6. Oosting SF, de Haas EC, Links TP, et al. Prevalence of paraneoplastic hyperthyroidism in patients with metastatic non-seminomatous germ-cell tumors. Ann Oncol 2010; 21:104.
  7. Voltz R, Gultekin SH, Rosenfeld MR, et al. A serologic marker of paraneoplastic limbic and brain-stem encephalitis in patients with testicular cancer. N Engl J Med 1999; 340:1788.
  8. Benson CB. The role of ultrasound in diagnosis and staging of testicular cancer. Semin Urol 1988; 6:189.
  9. Marth D, Scheidegger J, Studer UE. Ultrasonography of testicular tumors. Urol Int 1990; 45:237.
  10. Schultz-Lampel D, Bogaert G, Thüroff JW, et al. MRI for evaluation of scrotal pathology. Urol Res 1991; 19:289.
  11. Toren PJ, Roberts M, Lecker I, et al. Small incidentally discovered testicular masses in infertile men--is active surveillance the new standard of care? J Urol 2010; 183:1373.
  12. Eifler JB Jr, King P, Schlegel PN. Incidental testicular lesions found during infertility evaluation are usually benign and may be managed conservatively. J Urol 2008; 180:261.
  13. Powell TM, Tarter TH. Management of nonpalpable incidental testicular masses. J Urol 2006; 176:96.
  14. Rolle L, Tamagnone A, Destefanis P, et al. Microsurgical "testis-sparing" surgery for nonpalpable hypoechoic testicular lesions. Urology 2006; 68:381.
  15. Costabile RA. How worrisome is testicular microlithiasis? Curr Opin Urol 2007; 17:419.
  16. Richie JP, Garnick MB, Finberg H. Computerized tomography: how accurate for abdominal staging of testis tumors? J Urol 1982; 127:715.
  17. Read G, Stenning SP, Cullen MH, et al. Medical Research Council prospective study of surveillance for stage I testicular teratoma. Medical Research Council Testicular Tumors Working Party. J Clin Oncol 1992; 10:1762.
  18. Gels ME, Hoekstra HJ, Sleijfer DT, et al. Detection of recurrence in patients with clinical stage I nonseminomatous testicular germ cell tumors and consequences for further follow-up: a single-center 10-year experience. J Clin Oncol 1995; 13:1188.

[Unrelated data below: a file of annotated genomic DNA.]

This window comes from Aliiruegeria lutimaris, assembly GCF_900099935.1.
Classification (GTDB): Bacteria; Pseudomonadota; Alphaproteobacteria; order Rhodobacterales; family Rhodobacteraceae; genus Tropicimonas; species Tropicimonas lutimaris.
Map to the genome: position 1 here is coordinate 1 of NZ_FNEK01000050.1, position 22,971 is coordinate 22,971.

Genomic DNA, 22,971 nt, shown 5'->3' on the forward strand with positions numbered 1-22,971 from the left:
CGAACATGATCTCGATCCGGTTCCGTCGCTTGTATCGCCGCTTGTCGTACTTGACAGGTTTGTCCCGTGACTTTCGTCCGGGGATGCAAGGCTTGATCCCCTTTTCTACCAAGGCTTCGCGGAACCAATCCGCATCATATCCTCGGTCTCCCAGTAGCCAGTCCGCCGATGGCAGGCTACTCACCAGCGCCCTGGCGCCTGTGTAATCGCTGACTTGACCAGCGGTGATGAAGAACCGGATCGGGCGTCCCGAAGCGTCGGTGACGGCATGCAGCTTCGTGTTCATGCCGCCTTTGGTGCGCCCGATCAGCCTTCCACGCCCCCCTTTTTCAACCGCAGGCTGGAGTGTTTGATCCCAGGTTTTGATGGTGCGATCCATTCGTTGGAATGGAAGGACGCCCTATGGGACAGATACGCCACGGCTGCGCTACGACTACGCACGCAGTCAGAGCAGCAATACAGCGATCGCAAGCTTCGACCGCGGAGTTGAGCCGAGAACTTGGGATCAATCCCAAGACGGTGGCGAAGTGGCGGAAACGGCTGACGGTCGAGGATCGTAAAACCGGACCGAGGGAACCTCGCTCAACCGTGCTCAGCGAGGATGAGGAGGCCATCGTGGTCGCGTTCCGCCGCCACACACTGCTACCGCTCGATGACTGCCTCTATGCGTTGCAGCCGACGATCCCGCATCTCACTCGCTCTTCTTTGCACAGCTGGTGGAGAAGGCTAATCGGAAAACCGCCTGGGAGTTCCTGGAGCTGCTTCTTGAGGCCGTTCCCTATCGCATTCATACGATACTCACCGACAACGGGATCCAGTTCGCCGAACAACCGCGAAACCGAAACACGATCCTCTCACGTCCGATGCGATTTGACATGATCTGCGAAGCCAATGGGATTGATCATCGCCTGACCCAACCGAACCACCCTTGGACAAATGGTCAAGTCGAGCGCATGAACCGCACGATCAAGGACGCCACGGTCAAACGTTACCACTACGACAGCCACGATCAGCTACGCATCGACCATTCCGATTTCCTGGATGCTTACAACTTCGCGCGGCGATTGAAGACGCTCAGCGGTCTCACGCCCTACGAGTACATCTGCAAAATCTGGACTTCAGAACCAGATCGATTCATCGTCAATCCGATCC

19. Nicolai N, Pizzocaro G. A surveillance study of clinical stage I nonseminomatous germ cell tumors of the testis: 10-year followup. J Urol 1995; 154:1045.
  20. Socinski MA, Stomper PC. Radiologic evaluation of nonseminomatous germ cell tumor of the testis. Semin Urol 1988; 6:203.
  21. Howard SA, Gray KP, O'Donnell EK, et al. Craniocaudal retroperitoneal node length as a risk factor for relapse from clinical stage I testicular germ cell tumor. AJR Am J Roentgenol 2014; 203:W415.
  22. de Wit M, Hartmann M, Kotzerke J, et al. [18F]-FDG-PET in clinical stageI and II non-seminomatous germ cell tumors: first results of the german multicenter trial (abstract). J Clin Oncol 2005; 23:379s.
  23. Huddart RA, O'Doherty MJ, Padhani A, et al. 18fluorodeoxyglucose positron emission tomography in the prediction of relapse in patients with high-risk, clinical stage I nonseminomatous germ cell tumors: preliminary report of MRC Trial TE22--the NCRI Testis Tumour Clinical Study Group. J Clin Oncol 2007; 25:3090.
  24. Bower M, Rustin GJ. Serum tumor markers and their role in monitoring germ cell cancers of the testis. In: Textbook of Genitourinary Oncology, 2nd, Vogelzang NJ, Scardino PT, Shipley,WU, Coffey, DS (Eds), Lippincott, Williams and Wilkins, Philadelphia 2000. p.931.
  25. Moch, H., Humphrey, et al. WHO Classification of Tumours of the Urinary System and Male Genital Organs, 4.
  26. Grigor KM, Rørth M. Should the contralateral testis be biopsied? Round table discussion. Eur Urol 1993; 23:129.
  27. Fosså SD, Chen J, Schonfeld SJ, et al. Risk of contralateral testicular cancer: a population-based study of 29,515 U.S. men. J Natl Cancer Inst 2005; 97:1056.